Gay-rights advocates challenging Louisiana's same-sex marriage ban announced Thursday that they have asked the U.S. Supreme Court to review their case before it is heard by a federal appeals court.
Thinking himself the “son of God,” the man charged with the 2013 killing of an officer of the Chitimacha Tribal Police will not stand trial following a ruling Thursday on his mental competency.
Either Saints coach Sean Payton doesn't want to tip Baltimore off as to who'll start in New Orleans' secondary on Monday night, or he really doesn't know yet.
Friday's Blogs from the Bog!
Ten departing CEOs rake in $430 million; profile of FSU gunman emerges; Buffalo's weather woes and more national and international news for Friday, November 21, 2014.
The Ethics Board gives the lame duck Youngsville mayor permission to offer a sweet parting gift to the community he’s presided over for three terms.
The money came through a general obligation bond sale Thursday.
A legend in the Acadiana Oil Patch, Comeaux died Monday, Nov. 17.
With a growing number of alleged sexual assault victims coming out against Bill Cosby in recent weeks, upcoming projects have been canned by NBC and Netflix, but that won’t affect the once-loved comedian and actor’s scheduled performance in Lafayette.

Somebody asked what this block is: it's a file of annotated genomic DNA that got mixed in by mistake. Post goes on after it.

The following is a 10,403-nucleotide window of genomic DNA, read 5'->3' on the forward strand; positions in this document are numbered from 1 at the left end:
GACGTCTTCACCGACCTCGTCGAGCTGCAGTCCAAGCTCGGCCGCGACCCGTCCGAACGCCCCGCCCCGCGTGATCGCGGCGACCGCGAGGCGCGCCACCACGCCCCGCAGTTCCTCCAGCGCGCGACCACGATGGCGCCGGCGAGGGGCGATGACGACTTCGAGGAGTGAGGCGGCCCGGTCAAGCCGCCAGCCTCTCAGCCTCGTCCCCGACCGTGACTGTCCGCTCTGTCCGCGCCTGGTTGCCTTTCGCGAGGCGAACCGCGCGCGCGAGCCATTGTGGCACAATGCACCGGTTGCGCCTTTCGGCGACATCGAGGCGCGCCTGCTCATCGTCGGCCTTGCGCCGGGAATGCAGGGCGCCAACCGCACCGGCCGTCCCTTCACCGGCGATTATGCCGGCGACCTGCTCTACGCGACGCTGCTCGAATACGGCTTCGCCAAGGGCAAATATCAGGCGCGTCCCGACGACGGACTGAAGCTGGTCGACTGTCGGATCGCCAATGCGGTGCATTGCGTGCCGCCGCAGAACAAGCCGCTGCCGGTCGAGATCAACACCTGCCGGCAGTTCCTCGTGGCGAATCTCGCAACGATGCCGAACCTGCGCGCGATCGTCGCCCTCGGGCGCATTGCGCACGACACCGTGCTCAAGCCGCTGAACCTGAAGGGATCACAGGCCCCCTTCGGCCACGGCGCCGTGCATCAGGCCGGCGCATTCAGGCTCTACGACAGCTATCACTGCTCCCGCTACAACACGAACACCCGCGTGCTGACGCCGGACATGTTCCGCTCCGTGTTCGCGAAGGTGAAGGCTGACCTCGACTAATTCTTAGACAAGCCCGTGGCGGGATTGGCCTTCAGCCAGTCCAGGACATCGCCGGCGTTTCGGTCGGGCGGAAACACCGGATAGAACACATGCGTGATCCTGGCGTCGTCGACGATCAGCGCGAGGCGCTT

The Baltimore Ravens' retooled secondary had no trouble against a rookie quarterback at home. This week, however, their task is far more challenging: stopping Drew Brees on the road in New Orleans.
Add Texas Gov. Rick Perry's name to the list of possible Republican presidential candidates flooding the campaign trail for GOP Senate candidate Bill Cassidy.
Gov. Bobby Jindal is in Florida this week with his fellow Republican governors for another gripe session aimed at their favorite target, the president, this time taking aim at his immigration plans.
Early voting for the runoff is shortened by two days because of the Thanksgiving holiday.
“Coach Don” Gagnard is running for school board. Today he offers his critique of the socioeconomic relationship between government subsidies and obesity.
Former Le Rosier chef who cooked at the James Beard House and was named one of the “Best New Chefs in America” by Food & Wine magazine in 1995 was 48.
Pat Cooper is contesting his termination by the LPSB, filing a petition Tuesday that calls the recent decision “arbitrary and capricious.”
A look at the numbers highlights the challenge facing Louisiana Sen. Mary Landrieu as she tries to win a fourth term in a Dec. 6 runoff against Republican Rep. Bill Cassidy.
Incoming Senate Majority Leader Mitch McConnell is promising the new Republican majority will quickly resurrect Keystone XL pipeline legislation killed by Democrats, potentially setting up an early 2015 veto confrontation with President Barack Obama.
A national animal rights group has been rebuffed by a Baton Rouge district court judge, although the group might still get its day in court.
The administration says public college campuses won't be on the chopping block.
The legendary musician is performing at a $1,000-per-person fundraiser Dec. 1 in New Orleans.
Old savings and checking accounts, payroll checks, stocks and dividends, insurance proceeds, oil and gas royalty payments and other unclaimed money is sent to the state when a business cannot locate someone.